I have an op-ed on the new JAMA meta-analysis which concludes that a BMI between 25 and 35 correlates with a lower mortality risk than that observed among so-called normal weight people. (In America, the former group includes nearly 80% of everyone who public health authorities claim weigh too much).
I’m not under the illusion that a three-million person study authored by five distinguished senior scientists and published in the nation’s leading medical journal is going to actually cause anyone in a position of authority to reconsider anything — for reasons that I allude to in the piece, the actual data still have almost no effect on public policy in this area.
Still, it’s an encouraging sign that the obesity racket continues to be exposed as a product of an invidious combination of cultural obsession, and the economic interests that obsession generates.
A brief note on hazard ratios: Something that ought to tip off the skeptically-minded about the degree to which the focus on weight has nothing to do with mortality risk per se is just how minor the correlations observed in this area are. For example, it’s true that the fattest people in this study — those with a BMI of 35 and above — had a 29% higher mortality risk than the “normal weight” (sic) reference group. But what people tend not to take into account about these sorts of statistics is that, for most demographic groups, baseline mortality rates are extremely low, which means a few extra deaths will produce an impressive-sounding spike in relative risk.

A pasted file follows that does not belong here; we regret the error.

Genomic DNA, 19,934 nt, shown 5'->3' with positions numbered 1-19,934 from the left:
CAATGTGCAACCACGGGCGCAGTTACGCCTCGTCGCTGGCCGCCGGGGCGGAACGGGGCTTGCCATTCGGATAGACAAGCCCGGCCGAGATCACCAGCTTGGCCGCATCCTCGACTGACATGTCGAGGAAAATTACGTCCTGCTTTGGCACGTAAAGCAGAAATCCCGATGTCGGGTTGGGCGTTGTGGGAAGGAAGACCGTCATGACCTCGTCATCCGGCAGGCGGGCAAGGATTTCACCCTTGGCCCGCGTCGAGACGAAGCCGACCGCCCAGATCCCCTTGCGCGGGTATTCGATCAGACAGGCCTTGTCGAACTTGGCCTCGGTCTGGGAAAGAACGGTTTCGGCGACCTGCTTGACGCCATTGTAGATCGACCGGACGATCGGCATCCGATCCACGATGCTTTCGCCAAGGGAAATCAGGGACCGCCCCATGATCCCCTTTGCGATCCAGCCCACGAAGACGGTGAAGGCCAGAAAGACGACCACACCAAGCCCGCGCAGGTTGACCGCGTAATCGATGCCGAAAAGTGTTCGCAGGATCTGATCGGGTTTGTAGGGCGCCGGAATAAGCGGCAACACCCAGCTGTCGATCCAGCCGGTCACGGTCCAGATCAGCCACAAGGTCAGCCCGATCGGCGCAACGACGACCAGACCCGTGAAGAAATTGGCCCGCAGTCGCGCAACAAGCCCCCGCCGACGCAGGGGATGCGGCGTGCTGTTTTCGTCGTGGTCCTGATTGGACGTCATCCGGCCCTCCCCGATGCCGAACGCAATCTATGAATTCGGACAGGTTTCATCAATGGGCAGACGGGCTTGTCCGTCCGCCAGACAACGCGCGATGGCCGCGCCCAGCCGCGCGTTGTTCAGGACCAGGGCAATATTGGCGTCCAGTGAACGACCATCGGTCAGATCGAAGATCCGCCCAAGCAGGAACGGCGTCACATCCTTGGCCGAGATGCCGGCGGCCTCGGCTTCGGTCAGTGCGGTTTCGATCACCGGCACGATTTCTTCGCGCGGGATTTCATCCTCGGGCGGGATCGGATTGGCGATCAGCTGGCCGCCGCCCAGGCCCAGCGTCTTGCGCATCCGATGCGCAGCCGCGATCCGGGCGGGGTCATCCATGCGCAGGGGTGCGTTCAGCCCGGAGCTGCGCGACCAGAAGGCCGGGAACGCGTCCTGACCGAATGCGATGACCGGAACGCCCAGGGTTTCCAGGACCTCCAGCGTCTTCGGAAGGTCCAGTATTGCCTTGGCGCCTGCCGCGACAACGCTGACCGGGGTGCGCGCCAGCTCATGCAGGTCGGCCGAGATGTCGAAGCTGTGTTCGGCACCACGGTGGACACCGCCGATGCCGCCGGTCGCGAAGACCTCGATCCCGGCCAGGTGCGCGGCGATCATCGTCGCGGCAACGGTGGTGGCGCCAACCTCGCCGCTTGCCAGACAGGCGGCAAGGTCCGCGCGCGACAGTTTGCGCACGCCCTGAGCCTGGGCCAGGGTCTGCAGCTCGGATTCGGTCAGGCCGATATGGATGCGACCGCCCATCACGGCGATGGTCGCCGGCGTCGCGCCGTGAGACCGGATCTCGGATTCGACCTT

For example, if you compare the risk that a 50-year-old man will die within the next five years to that of a 50-year-old woman, you’ll find that the man’s mortality risk is 71% higher. That sounds pretty bad, especially if you happen to be a 50-year-old man, but what this actually means is that the man has a 2.51% chance of dying over that five-year span, rather than a 1.47% chance. And note that this hazard ratio is nearly two and half times higher than that found among the very fattest people. So among the middle-aged, gender correlates far more powerfully with mortality risk than even the highest levels of “obesity.” (No word yet on what the government plans to do about the masculinity epidemic).
And of course we shouldn’t lose sight of the even more significant fact that we’re talking about correlations in observational studies, rather than any clinical demonstration of real causality. But when you can’t even demonstrate a correlation in the data for your thesis, you should probably reconsider it.